Shawangunk preparing for reopening

Posted 5/27/20

“At some point, we’ve got to open the building,” said Shawangunk Town Supervisor John Valk at a virtual meeting of the town board on Thursday.

As of that meeting, the area had …

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Shawangunk preparing for reopening


“At some point, we’ve got to open the building,” said Shawangunk Town Supervisor John Valk at a virtual meeting of the town board on Thursday.

As of that meeting, the area had not yet qualified to reopen, however the town board recognized that they need to have measures in place for when that happens.

Plexiglass was scheduled for installation at various town locations on Friday and board members discussed measures such as restricting the number of entrances in use and making extra masks and hand sanitizer available for visitors. They also plan to encourage the use of town pavilions over the use of meeting rooms in the town hall.

“We can’t do business as we used to,” said Valk.

The town board is hoping however, to hold their next meeting in the town hall.

“We can’t really talk over the internet,” said Valk. “It’s hard to ask questions.”

Specifically, questions about reducing the decommissioning bond for NY Solar 1000. The issue was discussed at their last meeting—through many technical difficulties. It has been tabled to their next meeting on June 4, with the hope that they can at least gather the board members into one room and space themselves out.

In the meantime, the town is still addressing issues around the town.

Councilman Robert Miller told the board that the new well at the sewer plant is not performing at the level needed and the storage tank isn’t large enough.

“Obviously the well can’t keep up with the 30-40 gallons a minute that they want to use, so they had a 500 gallon storage tank and they were draining that down by noon,” said Councilman Miller.

The plan is to install another 500 gallon tank and possibly send water from the original well over to the new well.

Miller said they have a couple other options if that still doesn’t solve the problem, including sending “final finish water coming out of the system” back through the system. He pointed out that this is possible because it is non-potable water.

Councilman Miller also advised the board that equipment they ordered last spring for the sewer plant was not going into production until the following week and they probably would not receive it until the first week of July.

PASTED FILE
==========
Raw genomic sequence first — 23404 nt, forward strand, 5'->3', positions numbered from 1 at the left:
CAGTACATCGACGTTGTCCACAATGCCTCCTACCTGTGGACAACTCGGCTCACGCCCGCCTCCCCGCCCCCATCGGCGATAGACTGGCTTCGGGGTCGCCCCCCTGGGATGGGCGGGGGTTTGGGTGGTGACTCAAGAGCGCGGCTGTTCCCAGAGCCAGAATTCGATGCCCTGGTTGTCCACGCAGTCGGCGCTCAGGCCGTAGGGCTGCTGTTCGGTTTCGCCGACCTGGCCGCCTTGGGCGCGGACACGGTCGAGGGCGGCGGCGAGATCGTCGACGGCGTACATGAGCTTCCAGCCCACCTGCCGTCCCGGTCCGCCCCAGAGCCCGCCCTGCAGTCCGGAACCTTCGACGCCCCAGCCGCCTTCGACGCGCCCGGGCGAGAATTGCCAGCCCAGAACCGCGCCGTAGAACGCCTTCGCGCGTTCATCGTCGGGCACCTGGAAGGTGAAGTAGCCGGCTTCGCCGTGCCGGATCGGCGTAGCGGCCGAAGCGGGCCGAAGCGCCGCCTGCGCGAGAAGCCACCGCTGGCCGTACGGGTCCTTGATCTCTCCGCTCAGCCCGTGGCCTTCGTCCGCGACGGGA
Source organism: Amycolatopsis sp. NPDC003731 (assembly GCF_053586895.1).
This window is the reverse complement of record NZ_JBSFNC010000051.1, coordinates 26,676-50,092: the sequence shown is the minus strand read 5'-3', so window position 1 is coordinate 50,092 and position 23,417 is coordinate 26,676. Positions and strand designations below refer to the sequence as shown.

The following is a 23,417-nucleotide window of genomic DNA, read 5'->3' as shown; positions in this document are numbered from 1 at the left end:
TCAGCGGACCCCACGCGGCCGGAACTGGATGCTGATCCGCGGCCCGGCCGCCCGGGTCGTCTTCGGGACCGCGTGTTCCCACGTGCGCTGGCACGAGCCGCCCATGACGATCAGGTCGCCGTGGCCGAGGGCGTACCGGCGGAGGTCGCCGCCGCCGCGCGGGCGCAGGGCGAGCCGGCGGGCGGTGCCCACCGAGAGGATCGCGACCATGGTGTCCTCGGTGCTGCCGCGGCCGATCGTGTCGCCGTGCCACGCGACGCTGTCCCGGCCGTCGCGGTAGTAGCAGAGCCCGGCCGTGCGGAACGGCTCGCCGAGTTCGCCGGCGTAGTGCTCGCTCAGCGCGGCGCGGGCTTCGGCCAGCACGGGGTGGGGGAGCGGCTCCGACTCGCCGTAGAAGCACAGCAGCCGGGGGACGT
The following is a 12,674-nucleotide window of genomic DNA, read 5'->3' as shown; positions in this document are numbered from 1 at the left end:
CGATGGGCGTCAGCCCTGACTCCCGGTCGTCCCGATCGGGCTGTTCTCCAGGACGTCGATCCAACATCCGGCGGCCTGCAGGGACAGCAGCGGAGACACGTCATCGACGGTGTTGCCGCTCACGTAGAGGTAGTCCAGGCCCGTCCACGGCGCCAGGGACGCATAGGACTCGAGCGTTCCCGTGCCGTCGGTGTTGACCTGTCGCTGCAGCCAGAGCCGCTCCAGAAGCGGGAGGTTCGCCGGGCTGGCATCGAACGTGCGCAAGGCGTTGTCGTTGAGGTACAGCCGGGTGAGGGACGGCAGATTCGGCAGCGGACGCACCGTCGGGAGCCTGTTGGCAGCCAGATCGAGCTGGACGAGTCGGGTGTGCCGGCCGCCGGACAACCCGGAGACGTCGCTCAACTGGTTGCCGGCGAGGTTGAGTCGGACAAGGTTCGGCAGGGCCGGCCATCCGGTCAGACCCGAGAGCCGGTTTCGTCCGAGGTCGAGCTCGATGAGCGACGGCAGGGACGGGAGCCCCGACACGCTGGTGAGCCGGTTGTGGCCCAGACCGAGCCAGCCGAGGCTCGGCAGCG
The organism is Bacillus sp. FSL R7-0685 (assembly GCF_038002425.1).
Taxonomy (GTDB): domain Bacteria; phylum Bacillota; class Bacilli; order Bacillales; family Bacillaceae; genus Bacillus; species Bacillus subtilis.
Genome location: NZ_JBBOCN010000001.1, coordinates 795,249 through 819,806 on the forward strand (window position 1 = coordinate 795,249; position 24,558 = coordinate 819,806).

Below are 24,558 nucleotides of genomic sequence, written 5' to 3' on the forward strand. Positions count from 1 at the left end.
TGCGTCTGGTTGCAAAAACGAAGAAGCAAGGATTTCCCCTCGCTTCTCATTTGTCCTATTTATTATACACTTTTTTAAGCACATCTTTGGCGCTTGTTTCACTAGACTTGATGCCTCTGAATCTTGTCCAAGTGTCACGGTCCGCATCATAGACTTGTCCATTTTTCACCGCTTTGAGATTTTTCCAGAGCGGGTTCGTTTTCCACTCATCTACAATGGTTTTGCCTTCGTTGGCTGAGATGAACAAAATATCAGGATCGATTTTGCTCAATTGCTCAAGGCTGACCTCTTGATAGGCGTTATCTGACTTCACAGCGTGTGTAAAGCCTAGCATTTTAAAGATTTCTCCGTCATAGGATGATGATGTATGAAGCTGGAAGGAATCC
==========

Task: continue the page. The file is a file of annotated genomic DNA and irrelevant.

“So hopefully we can get that in operation,” said Councilman Miller, adding that the company had not followed through on their promises. “By the time we get our emergency repair done, it’ll probably be about 11 months.”

At the same time, the town clock for the hamlet of Wallkill has been completed and the company wants to ship it. Unfortunately, the town has had to ask them to store it for six weeks as the contractors that will be doing the installation and wiring are “isolating because of the virus.”

“But that will happen once things start opening up,” said Valk.

Meanwhile, resource recovery in Shawangunk hasn’t slowed down. In fact, Supervisor Valk said it has been “the busiest department in the whole town.”

“People are cleaning out attics, garages, you name it,” said Valk.

Many people are also volunteering and helping their neighbors. Under Ulster County’s Resilience program, many residents were able to have food delivered to their homes. The town supervisor noted that Councilman Robert Miller’s wife and her friend delivered meals for nine weeks, three times a week, with an ever-growing route. The Lions Club of Wallkill also delivered many meals for about seven weeks.

Valk expressed “deep gratitude” for all that served the community in their time of need.

As the school year ends with the community still socially distant, residents are coming up with ideas to recognize the graduating classes of 2020.

Charlie Garrison, of Walker Valley, has asked to unite the senior class of Pine Bush with volunteer work in the town park and mowing a “2020” in a large field. He was advised however, that he can’t have more than 10 individuals present at a time.

“It’s a great idea, but you can’t just call a big volunteer meeting,” said Councilman Adrian Dewitt.

Dewitt noted that they may just arrange to have the “2020” mowed into the town field in honor of the graduating class.

The board also approved a separate request to paint two doors of the town hall, as a tribute to the graduating class of 2020.


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